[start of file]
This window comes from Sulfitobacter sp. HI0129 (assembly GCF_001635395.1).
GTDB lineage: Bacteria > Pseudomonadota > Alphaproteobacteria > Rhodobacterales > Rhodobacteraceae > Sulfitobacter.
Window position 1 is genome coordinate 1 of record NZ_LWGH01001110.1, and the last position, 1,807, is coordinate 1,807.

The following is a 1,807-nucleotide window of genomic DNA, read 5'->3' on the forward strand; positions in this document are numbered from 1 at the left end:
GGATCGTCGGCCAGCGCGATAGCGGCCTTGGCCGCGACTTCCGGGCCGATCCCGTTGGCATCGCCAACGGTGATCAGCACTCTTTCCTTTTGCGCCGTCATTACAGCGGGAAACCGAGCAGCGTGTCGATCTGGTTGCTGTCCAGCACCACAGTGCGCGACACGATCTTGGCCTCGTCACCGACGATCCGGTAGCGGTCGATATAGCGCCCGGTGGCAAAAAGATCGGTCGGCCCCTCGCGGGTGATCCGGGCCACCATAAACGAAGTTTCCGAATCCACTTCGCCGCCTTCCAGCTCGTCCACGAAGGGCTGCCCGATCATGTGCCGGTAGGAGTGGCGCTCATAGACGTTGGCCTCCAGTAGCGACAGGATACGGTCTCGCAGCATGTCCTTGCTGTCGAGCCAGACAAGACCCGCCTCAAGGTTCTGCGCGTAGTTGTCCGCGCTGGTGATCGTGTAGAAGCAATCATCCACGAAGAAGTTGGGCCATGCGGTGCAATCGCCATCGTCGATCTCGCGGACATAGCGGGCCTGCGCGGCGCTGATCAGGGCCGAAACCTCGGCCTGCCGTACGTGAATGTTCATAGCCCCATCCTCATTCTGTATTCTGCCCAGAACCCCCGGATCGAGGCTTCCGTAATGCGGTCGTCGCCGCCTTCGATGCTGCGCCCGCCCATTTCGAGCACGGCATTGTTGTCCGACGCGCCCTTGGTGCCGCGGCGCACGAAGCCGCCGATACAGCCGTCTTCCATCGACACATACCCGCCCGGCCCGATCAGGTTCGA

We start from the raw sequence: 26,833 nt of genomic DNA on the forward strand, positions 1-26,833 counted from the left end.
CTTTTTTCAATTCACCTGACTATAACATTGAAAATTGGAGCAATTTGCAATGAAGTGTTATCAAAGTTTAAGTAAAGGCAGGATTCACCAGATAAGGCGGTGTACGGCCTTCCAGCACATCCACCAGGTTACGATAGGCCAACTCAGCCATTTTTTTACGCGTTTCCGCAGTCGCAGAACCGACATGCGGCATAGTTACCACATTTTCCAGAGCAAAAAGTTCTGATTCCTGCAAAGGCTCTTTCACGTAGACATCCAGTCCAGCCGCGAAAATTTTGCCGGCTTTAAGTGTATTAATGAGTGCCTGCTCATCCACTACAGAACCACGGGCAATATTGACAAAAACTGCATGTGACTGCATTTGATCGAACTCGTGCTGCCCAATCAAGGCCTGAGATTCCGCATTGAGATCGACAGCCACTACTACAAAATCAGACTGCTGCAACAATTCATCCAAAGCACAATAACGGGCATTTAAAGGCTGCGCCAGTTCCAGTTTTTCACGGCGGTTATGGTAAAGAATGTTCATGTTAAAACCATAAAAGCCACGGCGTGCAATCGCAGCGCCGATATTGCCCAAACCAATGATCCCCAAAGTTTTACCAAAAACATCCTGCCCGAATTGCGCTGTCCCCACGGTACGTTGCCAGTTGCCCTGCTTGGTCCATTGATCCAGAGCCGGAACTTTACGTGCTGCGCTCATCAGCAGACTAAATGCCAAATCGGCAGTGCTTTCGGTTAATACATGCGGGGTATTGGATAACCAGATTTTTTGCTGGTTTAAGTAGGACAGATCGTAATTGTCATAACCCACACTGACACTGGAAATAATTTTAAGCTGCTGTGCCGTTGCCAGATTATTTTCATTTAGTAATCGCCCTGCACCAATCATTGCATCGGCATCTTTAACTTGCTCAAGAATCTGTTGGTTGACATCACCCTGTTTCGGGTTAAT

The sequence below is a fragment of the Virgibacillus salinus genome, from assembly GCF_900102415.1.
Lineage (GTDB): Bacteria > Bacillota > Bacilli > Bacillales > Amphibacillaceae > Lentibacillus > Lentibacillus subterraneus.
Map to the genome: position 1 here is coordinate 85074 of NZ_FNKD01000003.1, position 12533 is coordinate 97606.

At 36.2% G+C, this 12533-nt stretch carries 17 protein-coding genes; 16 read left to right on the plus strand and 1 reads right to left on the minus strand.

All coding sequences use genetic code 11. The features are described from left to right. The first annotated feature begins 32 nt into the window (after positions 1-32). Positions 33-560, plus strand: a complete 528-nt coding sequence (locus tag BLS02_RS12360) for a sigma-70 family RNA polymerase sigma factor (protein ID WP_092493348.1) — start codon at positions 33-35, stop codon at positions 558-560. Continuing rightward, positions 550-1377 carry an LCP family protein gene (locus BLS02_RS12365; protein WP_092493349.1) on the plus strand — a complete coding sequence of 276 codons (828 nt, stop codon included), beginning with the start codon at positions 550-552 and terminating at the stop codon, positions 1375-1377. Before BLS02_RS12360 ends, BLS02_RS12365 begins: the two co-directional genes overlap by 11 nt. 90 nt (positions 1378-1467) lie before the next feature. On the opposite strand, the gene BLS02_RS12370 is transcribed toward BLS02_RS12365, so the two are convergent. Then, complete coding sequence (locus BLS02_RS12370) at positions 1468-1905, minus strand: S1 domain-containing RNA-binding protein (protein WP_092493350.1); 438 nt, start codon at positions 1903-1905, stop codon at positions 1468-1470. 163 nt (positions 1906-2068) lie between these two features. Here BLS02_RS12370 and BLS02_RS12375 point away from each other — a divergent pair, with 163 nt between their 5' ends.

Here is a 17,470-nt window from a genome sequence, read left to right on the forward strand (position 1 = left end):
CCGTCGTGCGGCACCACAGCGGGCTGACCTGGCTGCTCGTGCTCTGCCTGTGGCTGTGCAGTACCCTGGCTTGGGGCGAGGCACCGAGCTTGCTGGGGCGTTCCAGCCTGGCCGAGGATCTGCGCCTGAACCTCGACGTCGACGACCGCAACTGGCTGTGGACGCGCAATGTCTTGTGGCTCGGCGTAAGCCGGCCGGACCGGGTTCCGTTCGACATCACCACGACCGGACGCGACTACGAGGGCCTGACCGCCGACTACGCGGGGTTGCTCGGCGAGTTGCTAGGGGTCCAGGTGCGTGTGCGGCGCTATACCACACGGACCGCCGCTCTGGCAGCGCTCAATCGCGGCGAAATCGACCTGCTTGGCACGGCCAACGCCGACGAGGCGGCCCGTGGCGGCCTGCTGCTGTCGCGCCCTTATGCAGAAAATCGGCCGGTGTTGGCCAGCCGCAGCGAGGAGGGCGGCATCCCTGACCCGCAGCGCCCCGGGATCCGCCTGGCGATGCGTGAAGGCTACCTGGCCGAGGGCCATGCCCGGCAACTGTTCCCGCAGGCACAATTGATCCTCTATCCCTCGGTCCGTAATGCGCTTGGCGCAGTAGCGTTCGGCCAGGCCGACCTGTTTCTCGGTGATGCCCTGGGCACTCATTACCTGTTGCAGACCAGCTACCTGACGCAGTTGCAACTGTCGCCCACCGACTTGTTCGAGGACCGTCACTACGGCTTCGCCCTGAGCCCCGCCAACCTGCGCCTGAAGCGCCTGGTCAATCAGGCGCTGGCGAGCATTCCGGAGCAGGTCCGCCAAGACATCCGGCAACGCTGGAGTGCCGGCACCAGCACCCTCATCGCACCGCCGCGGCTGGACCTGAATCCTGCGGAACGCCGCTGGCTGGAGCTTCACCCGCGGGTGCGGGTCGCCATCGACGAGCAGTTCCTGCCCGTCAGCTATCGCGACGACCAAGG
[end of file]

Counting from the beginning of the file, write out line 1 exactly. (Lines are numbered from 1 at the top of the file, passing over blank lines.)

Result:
This window comes from Sulfitobacter sp. HI0129 (assembly GCF_001635395.1).